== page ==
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More How-To

More Photo How-To Articles


Discover the wide range of photography techniques and how-tos in this varied selection of articles. You'll find tips on photography gear and travel, plus shooting techniques and solutions to common problems.


Tuesday, September 28, 2010

X Marks The Spot

New tools to guide you to the perfect place for the perfect photograph

The first time I tried to photograph the full moon setting over Longs Peak from the summit of Twin Sisters in Colorado’s Rocky Mountains was a complete fiasco.

Tuesday, July 6, 2010

Video Quick Tips

8 simple techniques to get you started with adding motion and sound to your photography

Video is a wonderful visual medium that adds whole new dimensions of movement and sound to your photography.

Tuesday, May 11, 2010

White Balance

Use a simple device to get perfect color in all of your shots

White balance is an adjustment that accounts for the color temperature of the light in a scene.

Tuesday, February 9, 2010

Film Vs. Digital

A look at some of the differences between shooting in Ansel Adams’ era versus today

When we examine legendary photographers like Ansel Adams, we realize that, by today’s standards, the equipment they used was more of a handicap than a secret ingredient.

Tuesday, December 15, 2009

Gimbal Heads

Giving you both solid support and freedom to move the lens, a gimbal head is a good tool for wildlife and sports-action photography

Bird photographers and other action shooters frequently have to use really long lenses to get close-ups of often-distant subjects.

Monday, November 16, 2009

Shooting Macro? Try Flash!

Try this dual-flash setup for complete control over the illumination in your image

Most nature photographers spend the majority of their time shooting the very large in the natural world—big mountains, big animals. We become obsessed with the grandeur of outdoor photography.

Tuesday, September 15, 2009

Online Learning Comes Of Age

Much more than the correspondence courses of a past era, you can build upon your photo education by taking a class through the Internet

The old-fashioned correspondence course has grown up, and in the digital age, it has become a viable and truly enjoyable way to learn how to take better pictures.

Tuesday, July 21, 2009

The Big Trip

See how National Geographic photographer and Outdoor Photographer columnist Frans Lanting gears up for an expedition. You probably won’t ever need as much equipment with you, but there’s a lot to learn from his approach.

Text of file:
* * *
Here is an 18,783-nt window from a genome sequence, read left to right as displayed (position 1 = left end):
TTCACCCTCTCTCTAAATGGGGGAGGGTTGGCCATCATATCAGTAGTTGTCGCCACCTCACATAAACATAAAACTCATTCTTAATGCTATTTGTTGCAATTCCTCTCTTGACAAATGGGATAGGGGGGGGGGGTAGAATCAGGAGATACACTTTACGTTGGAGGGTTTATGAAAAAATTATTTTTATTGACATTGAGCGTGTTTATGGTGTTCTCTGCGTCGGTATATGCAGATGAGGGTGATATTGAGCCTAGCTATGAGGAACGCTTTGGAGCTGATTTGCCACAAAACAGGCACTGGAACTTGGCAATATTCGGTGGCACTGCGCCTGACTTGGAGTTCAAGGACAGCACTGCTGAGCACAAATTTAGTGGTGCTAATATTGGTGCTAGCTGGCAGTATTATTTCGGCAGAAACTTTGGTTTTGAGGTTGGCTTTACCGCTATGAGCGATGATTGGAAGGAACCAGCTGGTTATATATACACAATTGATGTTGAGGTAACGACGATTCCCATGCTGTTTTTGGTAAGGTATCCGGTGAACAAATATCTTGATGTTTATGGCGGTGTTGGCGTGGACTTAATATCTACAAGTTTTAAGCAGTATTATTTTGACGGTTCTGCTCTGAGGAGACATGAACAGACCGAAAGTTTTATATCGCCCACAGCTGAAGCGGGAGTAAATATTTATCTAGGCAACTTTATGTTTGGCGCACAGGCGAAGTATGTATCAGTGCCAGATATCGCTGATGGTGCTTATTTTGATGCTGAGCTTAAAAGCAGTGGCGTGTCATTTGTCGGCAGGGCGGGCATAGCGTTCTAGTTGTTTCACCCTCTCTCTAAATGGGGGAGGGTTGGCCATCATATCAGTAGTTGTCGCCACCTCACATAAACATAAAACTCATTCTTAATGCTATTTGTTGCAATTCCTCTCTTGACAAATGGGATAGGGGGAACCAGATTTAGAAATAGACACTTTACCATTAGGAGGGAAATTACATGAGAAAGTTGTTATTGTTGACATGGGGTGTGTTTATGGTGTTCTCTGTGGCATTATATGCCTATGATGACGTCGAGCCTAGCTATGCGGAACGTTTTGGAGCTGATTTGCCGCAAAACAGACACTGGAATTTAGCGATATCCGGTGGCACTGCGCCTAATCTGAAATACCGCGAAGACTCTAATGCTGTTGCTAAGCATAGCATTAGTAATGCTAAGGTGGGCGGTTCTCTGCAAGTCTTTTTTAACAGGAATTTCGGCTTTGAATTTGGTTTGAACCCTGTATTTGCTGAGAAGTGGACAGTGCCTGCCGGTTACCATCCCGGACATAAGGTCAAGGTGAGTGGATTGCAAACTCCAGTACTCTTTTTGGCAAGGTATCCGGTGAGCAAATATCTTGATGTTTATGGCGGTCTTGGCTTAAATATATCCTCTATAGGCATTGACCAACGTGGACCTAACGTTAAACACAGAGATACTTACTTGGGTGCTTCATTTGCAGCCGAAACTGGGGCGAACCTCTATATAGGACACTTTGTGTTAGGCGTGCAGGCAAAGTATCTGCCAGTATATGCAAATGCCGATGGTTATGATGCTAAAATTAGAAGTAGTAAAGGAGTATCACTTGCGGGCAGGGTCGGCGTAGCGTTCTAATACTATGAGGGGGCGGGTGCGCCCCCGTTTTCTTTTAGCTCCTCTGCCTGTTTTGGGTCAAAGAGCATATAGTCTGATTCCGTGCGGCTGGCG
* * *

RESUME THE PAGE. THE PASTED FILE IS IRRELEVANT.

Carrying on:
What gear to pack? What to leave at home? If you don’t have it, you can’t use it, balanced with the fact that too much equipment can slow you down and you miss the opportunity to put yourself in a position to get the shot in the first place.

Tuesday, July 7, 2009

Get Into The Stock Market

With more Outdoor Photographer readers looking to sell images in the face of an increasingly fragmented marketplace, there are some tremendous opportunities opening up

The last 10 years have been chaotic for independent photographers, as the old ways of doing business have withered before our eyes.

Tuesday, March 24, 2009

Web Optimization Part II

Working with sharpness, watermarks and metadata

In the January/February issue, we addressed the concepts of examining your target audience and choosing the appropriate file size and image size for the intended display. Here, we’ll look at the important steps of applying sharpness and applying watermarks and using metadata. Watermarks are an essential tool for protecting your images when you make them available on the web, and metadata is extremely useful for both image protection and for making your images searchable so people can find you on the web.

Tuesday, March 10, 2009

Geotagging

How to use technology to stay organized and track your photography

Like many photographers, I take a lot of photos and struggle with the organizational aspects of my imaging workflow. While I do my best to tag images when importing them to my PC, I typically rely on the date and my memory to find the photos I’m looking for. That was before I started using geotagging.

Tuesday, October 21, 2008

Sound Practices III: Putting It All Together

Assembling your multimedia into a cohesive, finished project

In my previous two columns, I talked about the techniques and gear for gathering sound, and some of the software for editing sound.

Wednesday, October 1, 2008

Sound Practices II

More sounds for your images

In this, the second installment of “Adventures in Multimedia,” I’ll discuss some basics about gathering and editing sound. Last issue, I covered choosing and using a digital sound recorder, whether it’s one of the dedicated units like the Olympus LS-10 or Zoom H2, or even your iPod with one of the optional recording microphone attachments that are becoming ever more popular.

Wednesday, October 1, 2008

There And Back Again

Returning to your favorite places gives you the chance to push the boundaries of your own photographic exploration

The question I’m asked most frequently at workshops and when talking with other photographers: Where is my favorite place to shoot photos? The intent of a question like this is to discover what’s at the core of what I like best when I look for a photo location. When I answer with a string of places, including mountains, deserts and locations around the world, this doesn’t address the question with a tidy answer.

Monday, September 1, 2008

Breaking The Sound Barrier

Try multimedia to add more life to your images

Among the great leaps and advances with which digital photography has provided us is a whole new way of sharing our work with others. In the past, you could make prints, or if you were a professional, maybe illustrate a magazine article or a book project—pretty slim pickings.

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